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Capturing fragrance

Quest International has developed non-invasive methods of capturing flower scents. Whether it is in the confines of a glasshouse or in the exotic depths of a Madagascan jungle, the technique is the same.
Enclosing the living flower in a glass vessel, the surrounding air is drawn through a small glass tube packed with a porous polymer that traps the fragrance molecules. The fragrance can then be analysed by gas chromatography/mass spectrometry. The process, part of Quests Biocaptive programme, is called headspace entrapment, and measures both the quantity and composition of scent.
The Biocaptive programme is all about investigating scents from nature. The technology is non-destructive, so that rare botanical samples can be examined and left exactly as found. The portable nature of the Biocaptive technique enables perfumers and scientists to go "perfume prospecting" together. During a recent expedition to the remote Madagascan island of Nosy Hara, the Quest team crawled through dense forest and climbed to the top of parched mountains to find tiny blooms emitting a pungent scent.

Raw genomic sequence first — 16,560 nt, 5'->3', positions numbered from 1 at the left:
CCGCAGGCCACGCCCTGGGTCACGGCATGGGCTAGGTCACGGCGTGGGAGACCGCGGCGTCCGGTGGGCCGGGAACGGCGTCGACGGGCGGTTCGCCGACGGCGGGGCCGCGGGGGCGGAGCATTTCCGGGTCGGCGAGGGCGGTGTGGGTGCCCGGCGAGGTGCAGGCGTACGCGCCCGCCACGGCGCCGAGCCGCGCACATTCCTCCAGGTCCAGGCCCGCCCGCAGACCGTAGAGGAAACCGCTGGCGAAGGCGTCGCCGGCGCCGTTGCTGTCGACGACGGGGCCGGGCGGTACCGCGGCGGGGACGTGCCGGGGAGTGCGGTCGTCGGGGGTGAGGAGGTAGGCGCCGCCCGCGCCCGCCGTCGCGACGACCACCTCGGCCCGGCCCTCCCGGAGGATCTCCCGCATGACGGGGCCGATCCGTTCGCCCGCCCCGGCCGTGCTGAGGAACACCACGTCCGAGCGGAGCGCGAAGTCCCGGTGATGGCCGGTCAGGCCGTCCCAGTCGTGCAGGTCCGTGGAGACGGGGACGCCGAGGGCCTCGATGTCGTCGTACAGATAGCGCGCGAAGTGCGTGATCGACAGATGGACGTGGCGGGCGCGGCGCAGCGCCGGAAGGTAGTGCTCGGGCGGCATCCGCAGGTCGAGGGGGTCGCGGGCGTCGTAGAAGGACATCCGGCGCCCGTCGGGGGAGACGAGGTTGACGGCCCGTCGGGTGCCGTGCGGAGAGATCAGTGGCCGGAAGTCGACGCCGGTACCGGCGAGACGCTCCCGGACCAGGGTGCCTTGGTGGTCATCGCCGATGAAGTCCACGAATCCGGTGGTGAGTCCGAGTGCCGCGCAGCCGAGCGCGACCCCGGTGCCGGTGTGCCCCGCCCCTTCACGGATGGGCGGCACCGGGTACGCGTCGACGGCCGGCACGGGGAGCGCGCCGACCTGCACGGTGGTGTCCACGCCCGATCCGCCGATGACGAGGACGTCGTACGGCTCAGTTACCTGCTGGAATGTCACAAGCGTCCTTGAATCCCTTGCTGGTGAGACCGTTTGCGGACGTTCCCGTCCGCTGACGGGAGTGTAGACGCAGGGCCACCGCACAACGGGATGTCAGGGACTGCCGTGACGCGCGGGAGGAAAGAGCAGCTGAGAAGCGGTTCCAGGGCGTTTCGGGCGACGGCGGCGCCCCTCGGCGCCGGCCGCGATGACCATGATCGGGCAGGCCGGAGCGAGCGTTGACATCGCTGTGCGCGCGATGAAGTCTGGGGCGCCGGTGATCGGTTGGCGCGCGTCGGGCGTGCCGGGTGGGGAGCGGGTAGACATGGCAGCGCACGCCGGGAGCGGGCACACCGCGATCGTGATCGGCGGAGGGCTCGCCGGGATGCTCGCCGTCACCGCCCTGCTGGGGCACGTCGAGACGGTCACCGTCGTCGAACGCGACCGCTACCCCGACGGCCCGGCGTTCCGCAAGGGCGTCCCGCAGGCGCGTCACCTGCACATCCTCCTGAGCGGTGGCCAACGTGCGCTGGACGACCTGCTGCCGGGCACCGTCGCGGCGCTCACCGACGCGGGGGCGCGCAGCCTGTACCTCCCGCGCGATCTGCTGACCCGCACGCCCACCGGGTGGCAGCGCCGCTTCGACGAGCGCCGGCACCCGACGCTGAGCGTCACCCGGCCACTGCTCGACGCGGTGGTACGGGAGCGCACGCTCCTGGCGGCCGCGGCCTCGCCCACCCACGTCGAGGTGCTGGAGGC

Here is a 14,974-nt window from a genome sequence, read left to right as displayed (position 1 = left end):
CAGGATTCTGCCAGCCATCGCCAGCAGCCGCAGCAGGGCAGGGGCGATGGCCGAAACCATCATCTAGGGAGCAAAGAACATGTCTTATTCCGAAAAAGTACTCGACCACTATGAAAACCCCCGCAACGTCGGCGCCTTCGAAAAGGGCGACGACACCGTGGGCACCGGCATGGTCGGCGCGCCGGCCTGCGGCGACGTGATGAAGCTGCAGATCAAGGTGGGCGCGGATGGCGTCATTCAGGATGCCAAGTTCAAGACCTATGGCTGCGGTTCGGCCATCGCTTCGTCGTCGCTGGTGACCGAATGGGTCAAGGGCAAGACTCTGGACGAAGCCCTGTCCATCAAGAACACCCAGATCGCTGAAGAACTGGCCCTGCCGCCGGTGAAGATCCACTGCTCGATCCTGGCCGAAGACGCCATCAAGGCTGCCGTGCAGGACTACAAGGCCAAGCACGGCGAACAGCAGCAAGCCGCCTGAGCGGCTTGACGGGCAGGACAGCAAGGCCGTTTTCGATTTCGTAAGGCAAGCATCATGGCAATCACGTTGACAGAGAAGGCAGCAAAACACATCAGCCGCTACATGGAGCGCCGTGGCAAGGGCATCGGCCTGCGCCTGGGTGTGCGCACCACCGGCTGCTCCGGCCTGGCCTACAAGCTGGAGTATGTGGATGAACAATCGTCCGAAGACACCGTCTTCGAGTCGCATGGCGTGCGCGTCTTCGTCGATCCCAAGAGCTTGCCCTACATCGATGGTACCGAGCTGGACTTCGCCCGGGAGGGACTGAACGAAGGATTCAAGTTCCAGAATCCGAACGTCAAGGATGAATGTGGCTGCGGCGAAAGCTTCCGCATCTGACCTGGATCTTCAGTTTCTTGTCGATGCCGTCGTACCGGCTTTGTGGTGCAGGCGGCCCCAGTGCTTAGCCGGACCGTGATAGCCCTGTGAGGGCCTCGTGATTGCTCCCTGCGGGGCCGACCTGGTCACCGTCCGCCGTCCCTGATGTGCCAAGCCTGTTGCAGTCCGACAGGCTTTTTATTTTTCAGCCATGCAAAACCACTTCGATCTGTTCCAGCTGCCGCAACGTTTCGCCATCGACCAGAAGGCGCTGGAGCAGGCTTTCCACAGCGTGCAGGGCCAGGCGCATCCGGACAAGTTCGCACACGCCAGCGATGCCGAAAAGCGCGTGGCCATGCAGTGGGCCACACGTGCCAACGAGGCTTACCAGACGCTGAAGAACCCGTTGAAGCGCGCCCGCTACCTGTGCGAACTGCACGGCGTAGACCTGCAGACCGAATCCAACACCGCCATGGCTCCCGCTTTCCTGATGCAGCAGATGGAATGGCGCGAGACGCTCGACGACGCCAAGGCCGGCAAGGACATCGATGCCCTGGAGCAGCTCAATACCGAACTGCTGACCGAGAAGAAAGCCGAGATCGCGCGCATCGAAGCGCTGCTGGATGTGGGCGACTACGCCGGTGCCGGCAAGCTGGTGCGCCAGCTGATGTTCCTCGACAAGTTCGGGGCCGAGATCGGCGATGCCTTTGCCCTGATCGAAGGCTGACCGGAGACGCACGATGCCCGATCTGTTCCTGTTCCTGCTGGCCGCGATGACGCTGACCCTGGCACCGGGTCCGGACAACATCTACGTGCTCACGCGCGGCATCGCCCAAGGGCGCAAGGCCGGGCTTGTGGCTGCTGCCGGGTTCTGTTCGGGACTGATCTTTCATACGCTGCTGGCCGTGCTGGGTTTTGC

Some plants have many small flowers in a complex inflorescence, with each individual flower emitting only a little scent. The overall inflorescence provides an enhanced combined scent output and rewards the pollinator well. Plants that are widely spaced may need greater scent output to attract the insects from longer distances and conserve resources by limiting the time and duration of scent release. Timing of odour release will attract insects either when the pollen is ready for dispersal, or when the stigma is ready to receive pollen.